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Administrations: tide turning but risk remains

The number of construction firms entering administration has fallen significantly over the past 12 months compared with the previous two years.

In Q1 2013 the Department for Business, Innovation & Skills recorded 66 administrations in the construction industry in England and Wales, down from 85 in Q1 2012. This fell to 62 in the second quarter compared with 96 in Q2 2012, and then dropped to 39 in Q3 - down almost 50 per cent from the 74 construction administrations in Q3 2012.

Meanwhile, the number of voluntary liquidations in construction has fallen to 1,359 in England and Wales as of the end of Q3 2013, down from 1,607 at the same time last year, according to BIS.

Insolvencies falling

The number of insolvencies in the construction industry is much higher, and includes contractors that have gone straight into liquidation without first entering administration.

“Figures from Experian showed construction has seen the greatest reduction in insolvencies”

There were 719 insolvencies in England, Wales and Scotland in Q1 2013 and 698 in Q2 2013, according to BIS. The completed figures for Q3 2013 have not yet been submitted. However, the trend for insolvencies is also improving.

Figures from Experian showed construction has seen the greatest reduction in insolvencies, from 232 in September 2012 to 191 in September 2013.

This is good news for the industry, but of little comfort to more than 167 contractors that have gone into administration so far this year.

Continuing consequences

SME firms have continued to be most at risk of administration and insolvency in 2013. In September, credit agency Experian said larger contractors with 100 to 500 employees had seen the biggest fall in insolvencies in the year to September 2013, from 0.16 per cent down to 0.09 per cent.

In January 2013, a senior management buyout saved around 300 jobs at one of the UK’s largest privately owned civil engineering companies, Hewlett.

When Daniel Contractors went into administration in May, administrators at Deloitte safeguarded 1,226 of the firm’s 1,449 jobs by transferring work and employees to other firms. However, 430 jobs were lost when Rowecord Engineering, part of the UK’s third largest steel firm Rowecord Group, went into administration in April.

“76 per cent of members expect turnover to increase or at least hold steady over the next 12 months”

Steve Bratt, ECA

The Welsh contractor had worked on the Aquatics Centre for the London 2012 Olympics and had a turnover of £68m in 2012.

April also saw award-winning Olympic Park groundworks firm McArdle enter administration. Administrators at PwC said 71 of the 155 directly employed staff were made redundant as it sought a buyer for the business in June.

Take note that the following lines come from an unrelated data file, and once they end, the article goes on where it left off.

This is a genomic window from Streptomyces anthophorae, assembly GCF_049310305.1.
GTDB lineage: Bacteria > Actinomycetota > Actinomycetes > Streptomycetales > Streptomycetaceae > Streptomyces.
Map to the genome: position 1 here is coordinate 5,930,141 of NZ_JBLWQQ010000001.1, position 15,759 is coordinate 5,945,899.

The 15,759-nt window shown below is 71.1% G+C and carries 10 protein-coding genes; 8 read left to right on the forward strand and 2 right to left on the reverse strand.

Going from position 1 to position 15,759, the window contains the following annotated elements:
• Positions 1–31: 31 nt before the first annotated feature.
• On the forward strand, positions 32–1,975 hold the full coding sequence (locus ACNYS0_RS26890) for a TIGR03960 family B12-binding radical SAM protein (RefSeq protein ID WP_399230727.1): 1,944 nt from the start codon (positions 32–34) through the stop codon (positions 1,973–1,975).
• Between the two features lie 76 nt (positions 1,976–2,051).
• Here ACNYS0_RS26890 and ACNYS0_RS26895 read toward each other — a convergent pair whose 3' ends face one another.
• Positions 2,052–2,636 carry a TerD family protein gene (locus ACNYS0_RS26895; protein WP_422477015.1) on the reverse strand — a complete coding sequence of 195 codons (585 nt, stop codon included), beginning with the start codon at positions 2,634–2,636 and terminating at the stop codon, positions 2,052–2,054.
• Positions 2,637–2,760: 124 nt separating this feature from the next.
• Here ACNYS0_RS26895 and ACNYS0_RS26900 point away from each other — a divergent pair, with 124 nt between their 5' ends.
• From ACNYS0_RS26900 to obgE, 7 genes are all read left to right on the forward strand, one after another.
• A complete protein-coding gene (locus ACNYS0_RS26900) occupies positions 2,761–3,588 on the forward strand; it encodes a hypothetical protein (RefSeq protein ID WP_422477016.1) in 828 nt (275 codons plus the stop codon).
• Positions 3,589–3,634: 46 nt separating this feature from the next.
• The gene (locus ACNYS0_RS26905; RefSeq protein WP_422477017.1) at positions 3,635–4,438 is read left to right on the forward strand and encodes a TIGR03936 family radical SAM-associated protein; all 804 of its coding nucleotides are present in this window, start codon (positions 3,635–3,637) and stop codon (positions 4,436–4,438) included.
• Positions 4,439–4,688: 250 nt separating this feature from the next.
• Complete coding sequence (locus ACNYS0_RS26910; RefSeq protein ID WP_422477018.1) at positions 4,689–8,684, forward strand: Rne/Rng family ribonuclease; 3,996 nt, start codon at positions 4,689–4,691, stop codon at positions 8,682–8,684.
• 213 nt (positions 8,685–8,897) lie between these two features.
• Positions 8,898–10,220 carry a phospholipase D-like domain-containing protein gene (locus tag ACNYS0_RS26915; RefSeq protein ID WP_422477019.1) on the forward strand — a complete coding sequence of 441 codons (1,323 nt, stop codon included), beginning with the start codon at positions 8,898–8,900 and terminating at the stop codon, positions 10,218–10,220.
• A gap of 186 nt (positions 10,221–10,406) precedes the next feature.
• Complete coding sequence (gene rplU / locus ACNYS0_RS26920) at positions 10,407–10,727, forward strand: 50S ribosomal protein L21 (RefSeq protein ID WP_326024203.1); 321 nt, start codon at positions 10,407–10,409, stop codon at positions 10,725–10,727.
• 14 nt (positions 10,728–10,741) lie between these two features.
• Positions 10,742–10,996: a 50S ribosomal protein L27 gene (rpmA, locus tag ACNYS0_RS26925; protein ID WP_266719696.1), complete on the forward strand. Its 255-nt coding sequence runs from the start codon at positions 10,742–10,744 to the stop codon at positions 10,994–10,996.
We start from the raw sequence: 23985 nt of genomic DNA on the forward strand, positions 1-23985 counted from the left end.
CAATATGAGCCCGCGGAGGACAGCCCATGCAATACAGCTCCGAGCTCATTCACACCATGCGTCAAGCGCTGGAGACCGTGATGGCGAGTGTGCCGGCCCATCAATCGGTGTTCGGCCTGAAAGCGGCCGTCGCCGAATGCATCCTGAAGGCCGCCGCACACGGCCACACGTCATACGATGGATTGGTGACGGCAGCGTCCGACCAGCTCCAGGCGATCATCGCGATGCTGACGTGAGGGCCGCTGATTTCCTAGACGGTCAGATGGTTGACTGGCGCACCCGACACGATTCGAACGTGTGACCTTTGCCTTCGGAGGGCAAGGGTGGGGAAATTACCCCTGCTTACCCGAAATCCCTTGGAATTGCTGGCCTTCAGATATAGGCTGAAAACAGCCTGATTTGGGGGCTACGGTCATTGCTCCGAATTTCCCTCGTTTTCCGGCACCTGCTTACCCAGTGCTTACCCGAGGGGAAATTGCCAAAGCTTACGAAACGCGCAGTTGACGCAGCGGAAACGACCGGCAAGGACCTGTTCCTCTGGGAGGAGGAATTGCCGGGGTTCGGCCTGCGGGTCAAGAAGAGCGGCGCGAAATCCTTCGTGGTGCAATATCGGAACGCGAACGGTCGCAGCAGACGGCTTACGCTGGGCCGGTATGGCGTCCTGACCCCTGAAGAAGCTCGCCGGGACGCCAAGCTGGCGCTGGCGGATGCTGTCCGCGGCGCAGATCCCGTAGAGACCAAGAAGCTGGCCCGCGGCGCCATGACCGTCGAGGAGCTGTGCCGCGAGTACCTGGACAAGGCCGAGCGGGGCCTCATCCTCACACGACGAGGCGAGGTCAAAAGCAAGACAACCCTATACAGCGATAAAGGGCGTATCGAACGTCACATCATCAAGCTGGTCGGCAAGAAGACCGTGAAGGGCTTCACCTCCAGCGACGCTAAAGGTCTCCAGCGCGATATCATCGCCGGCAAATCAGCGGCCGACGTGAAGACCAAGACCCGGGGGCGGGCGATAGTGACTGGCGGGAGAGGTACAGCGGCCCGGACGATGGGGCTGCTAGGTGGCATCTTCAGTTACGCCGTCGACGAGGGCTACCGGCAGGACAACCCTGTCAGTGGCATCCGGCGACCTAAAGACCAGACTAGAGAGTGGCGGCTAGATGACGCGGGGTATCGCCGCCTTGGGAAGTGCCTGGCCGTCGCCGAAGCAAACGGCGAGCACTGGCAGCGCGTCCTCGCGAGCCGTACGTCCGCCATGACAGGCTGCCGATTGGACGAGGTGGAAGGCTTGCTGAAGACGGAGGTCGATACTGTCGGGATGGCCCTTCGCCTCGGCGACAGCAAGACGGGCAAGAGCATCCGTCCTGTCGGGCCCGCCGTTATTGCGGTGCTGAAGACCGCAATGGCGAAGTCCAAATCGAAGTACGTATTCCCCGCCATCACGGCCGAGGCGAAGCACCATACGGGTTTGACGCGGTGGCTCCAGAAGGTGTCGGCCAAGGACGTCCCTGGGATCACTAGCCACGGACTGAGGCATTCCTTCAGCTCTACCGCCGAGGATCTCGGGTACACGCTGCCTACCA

In October, 293 jobs were lost when London-based electrical cabling contractor Murphy Limited collapsed.

Smaller, specialist contractors went under across the country, including Scottish concrete firm AJ Clark Group in March, Cardiff-based Opco Construction in June, Bristol-based groundwork firm d20 in July and Essex-based M&E contractor HPEMS in September, with the latter case being attributed to “non-payment by main contractors” according to administrators at Begbies Traynor.

Outlook improving

Although M&E contractors have had a particularly difficult time during the downturn, Electrical Contractors Association chief executive Steve Bratt says the outlook was beginning to improve for its members.

“2013 has been tough for building services,” Mr Bratt says. “However, our latest business trends survey shows 76 per cent of members expect turnover to increase or at least hold steady over the next 12 months.”

With order books picking up and confidence returning to the construction industry, the picture looks brighter for 2014. However, the rising price of labour coupled with build cost inflation means contractors will approach 2014 with caution.

Firms reborn

Founded in 1970, Rowecord Engineering has worked on high-profile projects such as the London 2012 Aquatics Centre (left) and Crossrail’s Paddington Station redevelopment.

The firm entered administration in April this year, resulting in the loss of 430 jobs. But in September 2013, steelwork manufacturer Mabey Bridge launched a steel structures business led by former Rowecord Engineering staff.

Mabey Steel Structures will initially focus on manufacturing for stadia, health and commercial schemes. It is led by Jason Churcher, previously sales and proposals director of Rowecord Engineering, and its staff include former technical director Paul Benwell and ex-engineers, estimators and technical staff.

This is not the only instance of this happening in 2013; when Ocon Construction folded in March 2013, the firm was working on Crown Place student accommodation scheme for Liverpool University.

Following the administration, the university set up a subsidiary company, University of Liverpool Construction Company, which took on the delivery of Crown Place and staff that had been employed by Ocon Construction to finish the job.

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